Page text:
By Lisa Ferdinando
Staying ahead of the cybersecurity threat requires the Defense Department to hire the best people, partner with industry and practice good cyber hygiene, the DoD acting chief information officer said Thursday.
John A. Zangardi delivered the keynote luncheon address at the Armed Forces Communications and Electronics Association’s Defense Cyber Operations Symposium in Baltimore.
“We can’t solve today’s complex problems with yesterday’s thinking or technologies,” he said. “As all of you are well aware, IT innovation today more often comes from industry, and not government.”
But technology alone will not solve the cybersecurity challenges, he said, noting that the issues require an exceptional workforce, a shared commitment throughout the department and collaboration with private industry.
The Defense Department tracks cyber habits across the agency through the DoD cyber scorecard, he said. Good cyber habits are critical in keeping the networks safe, he explained. “The foundation for a resilient cybersecurity posture is cyber hygiene,” he said.
Seeking the Best in Cyber Excepted Service
For DoD to attract the best cybersecurity professionals, Zangardi told the symposium audience, Congress granted the department new authorities to hire cyber professionals under what is known as the Cyber Excepted Service, an enterprisewide approach for managing civilian cyber professionals across the department.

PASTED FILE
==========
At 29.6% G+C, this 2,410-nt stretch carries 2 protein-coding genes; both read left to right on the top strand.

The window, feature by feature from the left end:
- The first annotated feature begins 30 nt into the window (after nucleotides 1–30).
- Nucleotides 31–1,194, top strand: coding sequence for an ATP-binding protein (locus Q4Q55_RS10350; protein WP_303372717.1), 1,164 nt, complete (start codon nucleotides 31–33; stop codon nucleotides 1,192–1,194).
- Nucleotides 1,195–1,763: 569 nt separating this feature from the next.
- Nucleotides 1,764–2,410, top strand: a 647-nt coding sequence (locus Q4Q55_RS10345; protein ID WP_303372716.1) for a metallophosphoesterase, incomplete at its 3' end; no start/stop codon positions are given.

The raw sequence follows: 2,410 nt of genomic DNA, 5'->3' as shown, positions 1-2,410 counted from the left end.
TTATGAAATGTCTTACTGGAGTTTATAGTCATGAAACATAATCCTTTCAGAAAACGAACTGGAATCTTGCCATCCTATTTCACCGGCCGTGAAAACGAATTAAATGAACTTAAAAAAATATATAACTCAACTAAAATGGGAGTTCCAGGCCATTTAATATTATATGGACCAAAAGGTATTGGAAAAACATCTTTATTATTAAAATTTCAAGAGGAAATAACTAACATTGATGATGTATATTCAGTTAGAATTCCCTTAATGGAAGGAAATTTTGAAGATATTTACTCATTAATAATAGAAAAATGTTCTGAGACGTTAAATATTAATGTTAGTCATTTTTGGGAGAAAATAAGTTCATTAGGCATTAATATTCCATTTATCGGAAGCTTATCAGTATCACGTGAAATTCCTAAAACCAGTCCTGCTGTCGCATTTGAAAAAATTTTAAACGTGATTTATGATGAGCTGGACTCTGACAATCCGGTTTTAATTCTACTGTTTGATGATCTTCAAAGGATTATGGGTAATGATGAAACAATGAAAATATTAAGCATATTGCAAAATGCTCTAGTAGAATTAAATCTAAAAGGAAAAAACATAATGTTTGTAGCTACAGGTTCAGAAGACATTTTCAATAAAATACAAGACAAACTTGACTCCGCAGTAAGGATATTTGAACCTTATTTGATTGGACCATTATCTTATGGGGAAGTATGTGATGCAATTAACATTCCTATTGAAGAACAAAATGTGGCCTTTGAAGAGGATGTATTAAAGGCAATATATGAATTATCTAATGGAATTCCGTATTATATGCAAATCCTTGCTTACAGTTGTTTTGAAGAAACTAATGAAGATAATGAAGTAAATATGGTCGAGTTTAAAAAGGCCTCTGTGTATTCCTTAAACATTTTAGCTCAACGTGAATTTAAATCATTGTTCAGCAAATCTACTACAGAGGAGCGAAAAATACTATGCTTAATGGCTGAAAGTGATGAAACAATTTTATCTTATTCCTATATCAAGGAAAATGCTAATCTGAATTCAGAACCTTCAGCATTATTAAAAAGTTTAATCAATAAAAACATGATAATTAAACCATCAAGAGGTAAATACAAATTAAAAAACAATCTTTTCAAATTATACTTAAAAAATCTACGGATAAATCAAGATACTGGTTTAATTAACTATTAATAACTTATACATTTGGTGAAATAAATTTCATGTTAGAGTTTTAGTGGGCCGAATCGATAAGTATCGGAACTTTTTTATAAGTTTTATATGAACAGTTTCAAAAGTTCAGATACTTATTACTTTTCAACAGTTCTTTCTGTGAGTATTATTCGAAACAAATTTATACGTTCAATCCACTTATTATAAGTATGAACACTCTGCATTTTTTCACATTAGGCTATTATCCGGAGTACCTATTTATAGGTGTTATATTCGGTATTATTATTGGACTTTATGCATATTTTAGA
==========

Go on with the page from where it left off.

The Cyber Excepted Service will provide more flexibility in DoD hiring procedures, allowing DoD components to source candidates with more options and post jobs clearly identified as Cyber Excepted Service in a range of locations, he said.
“It will also leverage a market-based pay structure to deliver more targeted and competitive compensation packages for critical civilian personnel,” he said, adding that he expects the department will issue the personnel policies for the Cyber Excepted Service in July or August.
Cyber Professionals of Tomorrow
Zangardi highlighted the importance of inspiring the next generation of cyber talent, through mentoring and by encouraging children’s interest.
“The future will require the development of a well-rounded workforce that is proficient in the basics, and the basics to me are reading and writing and math — literacy and mathematics,” he said. “These are enablers for the next generation of cyber talent.”
Building the cyber force of the future includes creating a strong work ethic, developing perseverance and helping children understand that failure is a part of learning, Zangardi said.
“As the department and other employers struggle to attract and retain talent, a larger pool of talent is crucial to our nation’s future competitiveness and security,” he added.
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